Looking Ahead at Workforce Needs to Care for the Patient of the Future

Clinical and technological advances continuously reshape healthcare services and the workforce that delivers them. In a cycle of creative destruction, new roles emerge while some legacy positions are reconsidered. Multiple drivers will also impact workforce needs in coming decades. Examples include an older and more diverse population, environmental impacts that disproportionately affect vulnerable communities, markedly different approaches to logistics, and the evolving role of technology.

Changing attitudes about work itself must factor into future workforce plans. Younger generations — the backbone of the future workforce — value flexibility, personal agency and mission alignment in the workplace. As such, their career ladders will look more like subway maps with many stops along the way, a testament to the opportunities that exist within the healthcare workforce of the future. Mentoring, reskilling and lifelong learning will be essential for them.

From this vantage point, a new set of functions and responsibilities are set to take shape.

Climate and logistics positions

At the height of the COVID-19 pandemic, the world’s ports faced a traffic jam of cargo ships and stacks of stranded shipping containers, some containing vital healthcare supplies. The backup led hospitals to reuse personal protective equipment (PPE) and stand up their own production, as Ochsner Health did with its SafeSource Direct partnership. The pain of a disrupted supply chain became evident as did the need for in-house logistics that mimic those of other industries.

Climate change will make such crises far more commonplace. It may also alter population distribution as some places become newly undesirable or even uninhabitable. Communities faced with a migration influx due to climate and other factors will require solutions for changing demographics, anemic agriculture and deteriorating population health status. Hospitals and health systems need to develop sophisticated logistical prowess as the weather introduces ongoing, unpredictable complications.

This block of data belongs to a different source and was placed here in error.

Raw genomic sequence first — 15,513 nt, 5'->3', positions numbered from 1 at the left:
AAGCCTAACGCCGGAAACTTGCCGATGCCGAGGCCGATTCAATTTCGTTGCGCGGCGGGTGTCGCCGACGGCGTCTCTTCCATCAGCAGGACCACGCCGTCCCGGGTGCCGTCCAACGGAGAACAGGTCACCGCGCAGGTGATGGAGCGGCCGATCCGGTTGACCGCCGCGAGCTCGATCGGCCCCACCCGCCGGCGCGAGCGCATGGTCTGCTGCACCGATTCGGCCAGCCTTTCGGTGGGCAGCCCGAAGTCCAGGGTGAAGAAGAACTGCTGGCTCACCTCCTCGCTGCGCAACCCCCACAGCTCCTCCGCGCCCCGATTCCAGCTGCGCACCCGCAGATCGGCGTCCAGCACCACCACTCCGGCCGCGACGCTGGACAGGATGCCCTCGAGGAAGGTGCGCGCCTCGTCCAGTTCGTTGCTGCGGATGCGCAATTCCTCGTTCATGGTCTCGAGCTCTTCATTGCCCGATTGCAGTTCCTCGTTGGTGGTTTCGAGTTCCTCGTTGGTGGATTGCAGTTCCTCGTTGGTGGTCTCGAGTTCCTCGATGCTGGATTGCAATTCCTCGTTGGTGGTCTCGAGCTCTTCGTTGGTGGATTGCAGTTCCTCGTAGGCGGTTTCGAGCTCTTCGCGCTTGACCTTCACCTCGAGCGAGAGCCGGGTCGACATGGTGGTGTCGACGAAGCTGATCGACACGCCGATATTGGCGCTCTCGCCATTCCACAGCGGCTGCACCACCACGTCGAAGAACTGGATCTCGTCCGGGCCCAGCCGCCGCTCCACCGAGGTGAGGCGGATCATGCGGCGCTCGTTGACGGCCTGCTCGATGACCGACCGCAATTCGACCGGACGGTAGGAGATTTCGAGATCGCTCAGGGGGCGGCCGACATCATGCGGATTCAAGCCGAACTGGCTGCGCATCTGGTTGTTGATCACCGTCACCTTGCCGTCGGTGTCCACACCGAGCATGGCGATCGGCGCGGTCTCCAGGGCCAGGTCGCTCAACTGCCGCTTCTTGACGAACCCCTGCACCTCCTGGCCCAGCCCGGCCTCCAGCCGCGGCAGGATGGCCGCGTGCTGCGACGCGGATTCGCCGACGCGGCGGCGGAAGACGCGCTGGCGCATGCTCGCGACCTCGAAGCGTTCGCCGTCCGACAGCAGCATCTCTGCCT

To confront this new normal, we anticipate the need for senior roles focused on logistics and climate-focused operations.

Senior-focused care teams

In the wealthiest nations, the population is living longer. According to a report by the Stanford Center on Longevity, as many as half of today’s 5-year-olds can expect to live to the age of 100. Longevity will age the American workforce, expand clinical care needs and further strain provider resources.

To address a senior population that now spans multiple decades, organizations will need assemble a multidisciplinary team with the ability to deliver care aligned with specific stages of the ageing process. This will be imperative to contend with heightened clinician demand and complexity without sacrificing quality.

Technology advocates

Healthcare is inherently personal. As such, we expect that technology will augment care teams as opposed to replace clinicians. Providers will benefit from expanded opportunities to offer high-touch care, a skill that’s impossible for technology to fully replicate. Adoption of AI and other technology will also enable top-of-license work across disciplines and help workers at all levels upskill into more specialized roles.

Additionally, shapeshifting of existing roles will span numerous functions, with the need increasing for some, and diminishing for others. Entirely new roles will emerge to combat unintended consequences of widespread tech deployment such as misinformation, data breaches and patient mistrust of data use.

Despite healthcare’s historical resistance to change, the landscape is rapidly evolving, and the time to act is now. Building analytic capabilities to expand and connect data assets, pivoting to a learning organization that embraces career development, and looking beyond healthcare for both wisdom and partnership opportunities all enable organizations to set the course for evolving their workforce.

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